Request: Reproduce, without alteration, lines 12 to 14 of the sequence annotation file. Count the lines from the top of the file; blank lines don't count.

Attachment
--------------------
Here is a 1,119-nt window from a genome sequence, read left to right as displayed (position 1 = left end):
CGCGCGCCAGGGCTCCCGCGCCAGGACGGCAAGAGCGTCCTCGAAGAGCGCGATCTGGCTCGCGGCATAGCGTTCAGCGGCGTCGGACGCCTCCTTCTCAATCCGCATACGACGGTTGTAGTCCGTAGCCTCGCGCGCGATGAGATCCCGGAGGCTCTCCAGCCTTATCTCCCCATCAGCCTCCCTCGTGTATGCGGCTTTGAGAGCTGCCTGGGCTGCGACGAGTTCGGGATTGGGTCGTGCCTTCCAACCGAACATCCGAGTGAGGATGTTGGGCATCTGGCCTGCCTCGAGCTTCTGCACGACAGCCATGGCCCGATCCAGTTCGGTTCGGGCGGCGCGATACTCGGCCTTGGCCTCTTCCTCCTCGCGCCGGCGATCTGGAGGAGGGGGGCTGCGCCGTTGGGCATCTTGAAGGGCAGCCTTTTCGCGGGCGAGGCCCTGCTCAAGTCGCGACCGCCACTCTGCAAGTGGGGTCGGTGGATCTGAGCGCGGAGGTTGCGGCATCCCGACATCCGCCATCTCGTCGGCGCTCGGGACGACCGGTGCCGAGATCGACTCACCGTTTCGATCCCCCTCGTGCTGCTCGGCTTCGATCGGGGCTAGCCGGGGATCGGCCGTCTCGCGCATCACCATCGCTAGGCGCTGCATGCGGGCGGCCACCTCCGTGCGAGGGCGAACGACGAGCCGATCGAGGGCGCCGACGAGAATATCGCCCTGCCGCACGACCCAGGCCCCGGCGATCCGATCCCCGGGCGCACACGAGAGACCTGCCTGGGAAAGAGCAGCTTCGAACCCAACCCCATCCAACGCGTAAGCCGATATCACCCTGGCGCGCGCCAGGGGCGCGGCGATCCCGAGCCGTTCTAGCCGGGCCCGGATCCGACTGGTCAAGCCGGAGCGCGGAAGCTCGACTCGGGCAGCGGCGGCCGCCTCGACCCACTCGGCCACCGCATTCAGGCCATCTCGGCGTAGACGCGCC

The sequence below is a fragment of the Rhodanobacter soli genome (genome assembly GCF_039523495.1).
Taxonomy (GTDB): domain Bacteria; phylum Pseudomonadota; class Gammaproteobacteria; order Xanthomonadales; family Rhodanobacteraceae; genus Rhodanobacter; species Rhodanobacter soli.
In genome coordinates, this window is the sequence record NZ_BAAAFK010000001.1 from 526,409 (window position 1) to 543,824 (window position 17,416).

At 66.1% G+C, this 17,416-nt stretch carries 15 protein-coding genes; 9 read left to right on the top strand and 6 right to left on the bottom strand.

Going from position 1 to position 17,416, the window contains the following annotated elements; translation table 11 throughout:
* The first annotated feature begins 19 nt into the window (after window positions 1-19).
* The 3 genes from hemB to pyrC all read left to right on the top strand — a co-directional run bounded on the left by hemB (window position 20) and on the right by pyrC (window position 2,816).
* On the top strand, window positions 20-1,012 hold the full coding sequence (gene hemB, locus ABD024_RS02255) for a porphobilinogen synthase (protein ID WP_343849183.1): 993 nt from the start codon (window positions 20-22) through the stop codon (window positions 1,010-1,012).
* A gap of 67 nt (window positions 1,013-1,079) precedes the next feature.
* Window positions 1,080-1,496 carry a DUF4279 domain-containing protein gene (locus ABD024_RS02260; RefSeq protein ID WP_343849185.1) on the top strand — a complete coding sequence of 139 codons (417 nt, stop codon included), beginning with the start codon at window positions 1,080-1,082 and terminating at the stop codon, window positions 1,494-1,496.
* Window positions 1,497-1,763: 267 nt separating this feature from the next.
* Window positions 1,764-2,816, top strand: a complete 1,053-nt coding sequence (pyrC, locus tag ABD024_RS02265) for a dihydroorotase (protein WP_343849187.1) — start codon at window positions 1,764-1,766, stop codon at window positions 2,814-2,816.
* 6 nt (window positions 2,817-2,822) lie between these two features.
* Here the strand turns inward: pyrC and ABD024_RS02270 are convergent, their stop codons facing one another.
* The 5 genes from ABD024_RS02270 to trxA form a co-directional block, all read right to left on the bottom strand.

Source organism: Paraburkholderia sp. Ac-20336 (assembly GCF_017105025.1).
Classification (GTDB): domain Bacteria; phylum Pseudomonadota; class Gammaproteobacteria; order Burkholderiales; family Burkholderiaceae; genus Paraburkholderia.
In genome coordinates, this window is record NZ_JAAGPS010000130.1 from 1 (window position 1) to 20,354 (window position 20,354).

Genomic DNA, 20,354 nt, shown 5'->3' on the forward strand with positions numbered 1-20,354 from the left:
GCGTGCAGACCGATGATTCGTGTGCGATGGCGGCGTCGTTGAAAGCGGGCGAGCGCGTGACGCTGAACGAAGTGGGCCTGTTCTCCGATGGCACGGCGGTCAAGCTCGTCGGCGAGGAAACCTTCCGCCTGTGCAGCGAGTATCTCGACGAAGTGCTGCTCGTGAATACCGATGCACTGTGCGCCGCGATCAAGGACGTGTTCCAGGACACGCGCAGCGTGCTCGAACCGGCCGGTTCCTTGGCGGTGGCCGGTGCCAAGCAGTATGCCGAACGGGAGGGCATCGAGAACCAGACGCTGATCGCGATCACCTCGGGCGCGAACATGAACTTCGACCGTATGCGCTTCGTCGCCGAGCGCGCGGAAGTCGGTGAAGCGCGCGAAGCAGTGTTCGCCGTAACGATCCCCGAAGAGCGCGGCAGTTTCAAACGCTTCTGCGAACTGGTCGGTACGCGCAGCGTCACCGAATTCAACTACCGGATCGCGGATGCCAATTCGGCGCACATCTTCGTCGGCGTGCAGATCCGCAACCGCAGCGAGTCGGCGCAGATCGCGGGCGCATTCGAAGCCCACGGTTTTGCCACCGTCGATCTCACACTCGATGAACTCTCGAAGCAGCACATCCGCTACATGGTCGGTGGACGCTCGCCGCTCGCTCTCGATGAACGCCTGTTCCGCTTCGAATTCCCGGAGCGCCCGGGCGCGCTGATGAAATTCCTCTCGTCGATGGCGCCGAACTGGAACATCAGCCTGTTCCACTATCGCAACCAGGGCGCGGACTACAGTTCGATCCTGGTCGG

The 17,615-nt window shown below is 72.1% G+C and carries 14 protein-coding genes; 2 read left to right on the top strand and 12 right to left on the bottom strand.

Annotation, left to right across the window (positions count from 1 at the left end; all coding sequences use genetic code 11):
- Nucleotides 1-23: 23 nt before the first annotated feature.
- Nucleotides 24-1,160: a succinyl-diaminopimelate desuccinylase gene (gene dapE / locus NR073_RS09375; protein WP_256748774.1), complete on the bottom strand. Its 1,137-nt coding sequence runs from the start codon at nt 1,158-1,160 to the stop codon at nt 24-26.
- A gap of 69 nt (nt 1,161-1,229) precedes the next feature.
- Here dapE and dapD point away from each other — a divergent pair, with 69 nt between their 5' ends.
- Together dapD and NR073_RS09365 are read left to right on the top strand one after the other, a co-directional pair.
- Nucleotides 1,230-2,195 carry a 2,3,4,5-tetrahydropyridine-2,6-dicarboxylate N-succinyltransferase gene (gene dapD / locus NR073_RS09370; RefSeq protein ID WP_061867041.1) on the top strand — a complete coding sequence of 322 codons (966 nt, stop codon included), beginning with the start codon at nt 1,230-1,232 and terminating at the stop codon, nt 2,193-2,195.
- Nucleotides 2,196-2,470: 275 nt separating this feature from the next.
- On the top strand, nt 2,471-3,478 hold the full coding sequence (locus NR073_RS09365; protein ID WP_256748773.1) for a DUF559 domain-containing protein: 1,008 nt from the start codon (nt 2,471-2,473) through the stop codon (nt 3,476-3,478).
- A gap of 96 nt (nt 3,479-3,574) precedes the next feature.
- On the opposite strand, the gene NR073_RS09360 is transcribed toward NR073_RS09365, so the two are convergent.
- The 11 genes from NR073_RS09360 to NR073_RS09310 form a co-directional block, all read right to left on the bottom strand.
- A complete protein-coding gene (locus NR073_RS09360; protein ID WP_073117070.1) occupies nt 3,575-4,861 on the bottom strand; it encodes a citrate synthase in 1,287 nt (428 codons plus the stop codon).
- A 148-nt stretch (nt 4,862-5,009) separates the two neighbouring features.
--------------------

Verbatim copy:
* Window positions 1,080-1,496 carry a DUF4279 domain-containing protein gene (locus ABD024_RS02260; RefSeq protein ID WP_343849185.1) on the top strand — a complete coding sequence of 139 codons (417 nt, stop codon included), beginning with the start codon at window positions 1,080-1,082 and terminating at the stop codon, window positions 1,494-1,496.
* Window positions 1,497-1,763: 267 nt separating this feature from the next.
* Window positions 1,764-2,816, top strand: a complete 1,053-nt coding sequence (pyrC, locus tag ABD024_RS02265) for a dihydroorotase (protein WP_343849187.1) — start codon at window positions 1,764-1,766, stop codon at window positions 2,814-2,816.